I am working on a demand forecasting project and I am puzzled by the client's standards of forecast evaluation. The MAPE (Mean Absolute Percentage Error) with the sample data Forecast = 300 and Demand = 100 is $$ \text{MAPE} =\frac{|300-100|}{100} =2 $$

However the client focuses on forecasting accuracy. It is defined as $$ \text{Accuracy}=\max(0,1-\text{MAPE}) $$

This means that a MAPE of 1, 3 or 3000 gives the same forecasting accuracy of 0. To me this does not make sense, because it is equivalent to restricting MAPE to $\text{MAPE}_r = \max(1,\text{MAPE})$.

However, it seems to be in line with the measurement of forecasts in the demand planning ecosystem http://demandplanning.net/MAPE.htm. Can someone please explain to me why this could be useful?

EDIT: I understand that someone can define anything. My only question is whether the definition makes sense for the demand planning / management purpose.

Referring to the text in the link, restricting any error metric does not make sense to me especially(!) in demand planning. If the true demand is 1 unit but I forecasted 300, then 300 times more raw materials or human resources were planned for this product in this period. This overestimation must cause substantially higher cost than a forecast of 2 units, although both forecasts would result in a forecasting accuracy of 0. This is implied by MAPE but not by accuracy.

So why should forecasting accuracy defined as above be relevant at all? Why do I need it when MAPE is there already? What value does it add? To me it seems to introduce bias - if anything at all.

  • $\begingroup$ You had specified MAPE as mean average percentage error. The standard way of defining MAPE is mean absolute percentage error. I guess it was just a mistake, so I corrected it. $\endgroup$ Nov 28, 2016 at 9:42
  • $\begingroup$ Answer to your second question is simple: you do not need it, it does not give you any additional information over MAPE, it is simply your client that prefers it for some reason. If you want to know why he prefers it, ask him... $\endgroup$
    – Tim
    Nov 28, 2016 at 10:29
  • $\begingroup$ lol thanks, but the client does not know the answer. He was told to evaluate the whole supply chain demand with this metric but cannot explain why. $\endgroup$
    – HOSS_JFL
    Nov 28, 2016 at 10:33

3 Answers 3


I love your quote:

He was told to evaluate the whole supply chain demand with this metric but cannot explain why.

You are completely correct that truncating "accuracy" makes no sense. It throws information away for no good reason. Much better to either accept negative "accuracy", or deal with the MAPE directly, and accept that MAPEs greater than 100% occur.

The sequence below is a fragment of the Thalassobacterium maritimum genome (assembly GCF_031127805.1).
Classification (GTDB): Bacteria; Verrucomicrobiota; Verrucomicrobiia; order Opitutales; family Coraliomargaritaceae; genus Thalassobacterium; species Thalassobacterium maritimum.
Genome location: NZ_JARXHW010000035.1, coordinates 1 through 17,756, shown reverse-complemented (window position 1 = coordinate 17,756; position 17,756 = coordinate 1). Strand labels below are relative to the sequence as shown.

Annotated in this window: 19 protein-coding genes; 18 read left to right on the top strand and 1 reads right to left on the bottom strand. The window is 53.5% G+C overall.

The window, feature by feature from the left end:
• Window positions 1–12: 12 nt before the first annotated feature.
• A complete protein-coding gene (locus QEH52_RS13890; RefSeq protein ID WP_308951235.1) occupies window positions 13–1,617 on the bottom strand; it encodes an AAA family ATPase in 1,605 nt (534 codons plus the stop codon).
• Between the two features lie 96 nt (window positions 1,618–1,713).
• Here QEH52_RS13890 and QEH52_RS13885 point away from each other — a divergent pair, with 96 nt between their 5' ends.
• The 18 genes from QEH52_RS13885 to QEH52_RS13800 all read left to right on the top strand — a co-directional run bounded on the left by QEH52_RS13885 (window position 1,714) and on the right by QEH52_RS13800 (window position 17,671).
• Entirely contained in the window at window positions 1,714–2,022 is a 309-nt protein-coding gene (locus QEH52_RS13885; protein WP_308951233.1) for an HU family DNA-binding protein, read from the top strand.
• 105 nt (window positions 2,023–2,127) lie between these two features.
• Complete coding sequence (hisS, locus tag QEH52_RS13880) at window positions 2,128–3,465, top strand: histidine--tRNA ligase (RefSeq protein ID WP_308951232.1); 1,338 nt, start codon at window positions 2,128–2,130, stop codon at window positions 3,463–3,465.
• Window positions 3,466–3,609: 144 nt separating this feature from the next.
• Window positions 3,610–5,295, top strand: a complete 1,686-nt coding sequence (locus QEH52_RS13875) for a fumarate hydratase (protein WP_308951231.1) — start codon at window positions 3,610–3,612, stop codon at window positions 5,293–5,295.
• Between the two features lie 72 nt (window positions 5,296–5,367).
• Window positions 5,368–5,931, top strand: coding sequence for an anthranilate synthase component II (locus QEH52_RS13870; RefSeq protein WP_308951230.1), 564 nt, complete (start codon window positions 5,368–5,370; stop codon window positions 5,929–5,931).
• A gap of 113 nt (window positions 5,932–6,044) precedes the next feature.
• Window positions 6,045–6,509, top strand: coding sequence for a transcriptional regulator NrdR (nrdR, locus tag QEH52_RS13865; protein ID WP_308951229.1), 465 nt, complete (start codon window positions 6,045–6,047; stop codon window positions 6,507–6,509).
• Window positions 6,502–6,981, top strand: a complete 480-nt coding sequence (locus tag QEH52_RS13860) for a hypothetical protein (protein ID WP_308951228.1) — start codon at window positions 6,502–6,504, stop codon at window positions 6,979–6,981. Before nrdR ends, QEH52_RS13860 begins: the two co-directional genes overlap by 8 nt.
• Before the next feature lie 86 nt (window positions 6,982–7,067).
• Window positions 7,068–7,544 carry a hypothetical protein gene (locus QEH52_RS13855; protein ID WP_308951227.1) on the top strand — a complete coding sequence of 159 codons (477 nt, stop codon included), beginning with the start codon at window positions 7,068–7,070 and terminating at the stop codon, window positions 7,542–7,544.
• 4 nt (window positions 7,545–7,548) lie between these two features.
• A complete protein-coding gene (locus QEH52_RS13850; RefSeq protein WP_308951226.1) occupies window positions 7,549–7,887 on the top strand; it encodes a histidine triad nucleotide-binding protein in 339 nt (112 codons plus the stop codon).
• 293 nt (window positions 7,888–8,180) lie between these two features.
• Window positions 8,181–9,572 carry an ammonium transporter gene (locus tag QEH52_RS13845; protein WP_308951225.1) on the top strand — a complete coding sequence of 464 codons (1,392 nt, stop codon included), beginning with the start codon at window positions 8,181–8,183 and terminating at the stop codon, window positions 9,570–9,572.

The only rationale for truncation is that there is no good interpretation of negative "accuracy". But that is a result of trying to work with "accuracy" and defining it as 1-error - where the error can be unbounded.

The following threads may be helpful:


Actually, this is described in the link you provided:

Error above 100% implies a zero forecast accuracy or a very inaccurate forecast. [...]

What is the impact of Large Forecast Errors?

Is Negative accuracy meaningful? Regardless of huge errors, and errors much higher than 100% of the Actuals or Forecast, we interpret accuracy a number between 0% and 100%. Either a forecast is perfect or relative accurate or inaccurate or just plain incorrect. So we constrain Accuracy to be between 0 and 100%.

Negative accuracy does not make any sense. This measure simply assumes that if something has bigger errors then the predicted value itself, then no matter how much bigger they are, they are equally bad. If you'd take a loan and then to repay it you'd have to make monthly payments that are greater then your salary, then it really does not matter how much greater they are, since you can't afford to pay them.

  • $\begingroup$ I have read the text in the link but it still does not make sense, especially in demand planning. If the true demand is 1 unit but I forecasted 300, how can this be equivalent to a forecast of 2 units? Given the fact that the production facility was expecting 300 units, raw materials were bought, people were hired etc, but only 2 units were produced? $\endgroup$
    – HOSS_JFL
    Nov 28, 2016 at 10:09
  • $\begingroup$ @HOSS_JFL so I do not understand what is your question? You are asking if your client makes a stupid decision in this scenario by choosing such measure? Maybe yes, but you did not specify that this was your question. Nobody says that each error measure must be a perfect error measure for any case. $\endgroup$
    – Tim
    Nov 28, 2016 at 10:14

As a result, in the business model, the accuracy of the forecast is what leads to profit, otherwise it is considered a loss, So the range of accuracy is debatable in terms of demand planning to achieve planned profitability.

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